Security discussion with Dan Weiser

Up-and-coming security pro Dan Weiser wrote me recently about some issues he’s been pondering. His words below:


I wanted to talk with you about some articles and cyber security, the Army’s move into the cloud, and whether data breach victims deserve to be notified.

While the government may have good intentions, it ‘runs the risk of establishing a program akin to wiretapping all network users’ communications,’ the nonpartisan legal think tank says. The Associated Press obtained a copy of the report in advance.

I feel the right balance will be struck between individual liberties and the watching of individual’s data.  By the way, if you have lots to hide then you might as well be like Gene Hackman in the movie Enemy of the State and just disappear under the radar.  I really liked that movie and feel that movies sometimes help us understand real life.  On the other hand, if individuals like and must use technology, they must be willing to opt out of all information sharing.  I would prefer that the user’s opt-in be required rather than having to go to the trouble of opting out of everything we use.;jsessionid=hyyq7AQTkoW28T-cGF6MUA**.ecappj02

The Army turning to a private cloud environment is part of the government’s larger ‘cloud-first’ policy that requires government and federal agencies to examine cloud computing solution as they government seeks to dramatically reduce IT costs. It also falls under the government’s plan to dramatically reduce the number of federal data centers.

Okay, cloud computing might be good, but at what cost? And then who really owns the data once it is in the cloud? I am still super skeptical about cloud computing and at least for myself prefer backing up my data on Western Digital External hard drives.  However, if cloud computing must be used for the military to cut costs then please don’t put anything above confidential status out there and be prepared for the day when all the data will be leaked and exposed for the whole world to see.  A good example of the embarrassment to our country is the data released to Wikileaks.

IT professionals believe that assessing the potential harm caused by data breaches is more useful to mitigating the effects of such incidents than notifying affected individuals, according to a survey published on the day the European Union’s proposed a 24-hour deadline for data breach disclosures.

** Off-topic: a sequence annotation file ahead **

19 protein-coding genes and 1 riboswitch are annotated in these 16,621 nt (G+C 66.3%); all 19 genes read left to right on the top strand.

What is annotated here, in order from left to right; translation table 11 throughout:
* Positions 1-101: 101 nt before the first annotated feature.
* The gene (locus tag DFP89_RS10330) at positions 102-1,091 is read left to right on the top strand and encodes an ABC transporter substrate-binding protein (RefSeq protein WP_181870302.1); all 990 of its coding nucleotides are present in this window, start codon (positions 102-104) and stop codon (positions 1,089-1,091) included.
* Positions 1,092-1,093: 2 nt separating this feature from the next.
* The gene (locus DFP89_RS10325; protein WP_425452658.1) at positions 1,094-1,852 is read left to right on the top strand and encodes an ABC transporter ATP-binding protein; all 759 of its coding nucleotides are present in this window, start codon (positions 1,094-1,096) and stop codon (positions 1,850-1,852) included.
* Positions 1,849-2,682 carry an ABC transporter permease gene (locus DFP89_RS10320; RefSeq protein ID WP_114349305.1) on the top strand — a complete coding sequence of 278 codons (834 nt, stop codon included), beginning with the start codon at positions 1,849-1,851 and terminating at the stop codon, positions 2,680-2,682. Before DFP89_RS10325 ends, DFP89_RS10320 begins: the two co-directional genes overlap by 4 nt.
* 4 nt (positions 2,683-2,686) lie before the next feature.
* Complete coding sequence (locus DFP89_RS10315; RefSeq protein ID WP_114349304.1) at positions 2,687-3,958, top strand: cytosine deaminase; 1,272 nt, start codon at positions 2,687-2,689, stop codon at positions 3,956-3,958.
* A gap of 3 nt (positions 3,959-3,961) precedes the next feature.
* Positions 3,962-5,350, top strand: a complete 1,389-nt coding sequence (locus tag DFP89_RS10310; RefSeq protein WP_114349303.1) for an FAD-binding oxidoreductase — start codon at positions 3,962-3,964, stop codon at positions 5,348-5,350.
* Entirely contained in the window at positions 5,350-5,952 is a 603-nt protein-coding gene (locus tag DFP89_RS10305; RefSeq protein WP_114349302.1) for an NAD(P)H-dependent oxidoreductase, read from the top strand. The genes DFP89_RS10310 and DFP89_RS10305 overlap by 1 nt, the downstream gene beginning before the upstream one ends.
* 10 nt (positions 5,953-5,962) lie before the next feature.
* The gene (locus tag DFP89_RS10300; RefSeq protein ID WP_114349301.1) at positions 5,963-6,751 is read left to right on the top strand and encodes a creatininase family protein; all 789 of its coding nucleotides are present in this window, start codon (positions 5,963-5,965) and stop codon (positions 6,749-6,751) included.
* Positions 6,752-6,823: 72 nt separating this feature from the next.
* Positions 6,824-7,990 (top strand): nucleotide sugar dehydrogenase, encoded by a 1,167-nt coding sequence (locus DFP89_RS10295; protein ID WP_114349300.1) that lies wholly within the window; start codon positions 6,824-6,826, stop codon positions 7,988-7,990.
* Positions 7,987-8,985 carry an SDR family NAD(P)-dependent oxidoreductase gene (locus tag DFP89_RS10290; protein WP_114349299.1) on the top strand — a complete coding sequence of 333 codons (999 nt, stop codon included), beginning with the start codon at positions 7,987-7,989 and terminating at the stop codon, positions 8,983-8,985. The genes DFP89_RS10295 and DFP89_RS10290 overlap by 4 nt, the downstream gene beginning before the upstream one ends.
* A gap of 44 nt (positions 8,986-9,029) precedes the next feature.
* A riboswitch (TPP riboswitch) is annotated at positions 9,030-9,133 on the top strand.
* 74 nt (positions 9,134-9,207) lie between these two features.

I do not agree with these “IT professionals,” and think it is critically important to notify data-breach victims as soon as possible.  I have had problems with identity theft in the past with fraudulent charges on one of my credit cards, mail being opened at an old address and people trying to falsely create a credit card in my name. Anyway, it is very important that victims know as soon as possible about data theft so they can check their credit reports and begin damage control.

By comparison, contracting computer forensic experts was considered important by only 5 percent of survey participants in 2007. This suggests that IT professionals today are much more interested in learning how a breach happened before taking action.

It is still important to take the action of notifying victims ASAP and I would certainly hope that IT professionals would realize this, because I certainly do, and I’m working towards becoming an IT pro myself.

Nearly half of respondents said that their companies suffered data breaches that involved log-in credentials and credit card or bank payment information. Sixty percent of them said that the data was not encrypted, while 16 percent were unsure.

Wow, 60!!! percent of the data was not encrypted. I am annoyed but not surprised, because companies apparently find it too expensive to encrypt and protect people’s data, and think that the their safeguards of firewalls and such will keep any intruders out. Well, it works well in theory, but with the right tools, enough patience and the ability to social engineer people, you can pretty much do what you want in this day and age.  I say the last statement with some sadness but it is certainly the truth.  All right, everyone, it’s time to bring the comments and arguments on for me and Glenn.

Dan Weiser

(By the way, I know when it comes to Information Technology and certain other areas that I have very strong opinions, but I am always open to debate with those who can argue their points effectively.)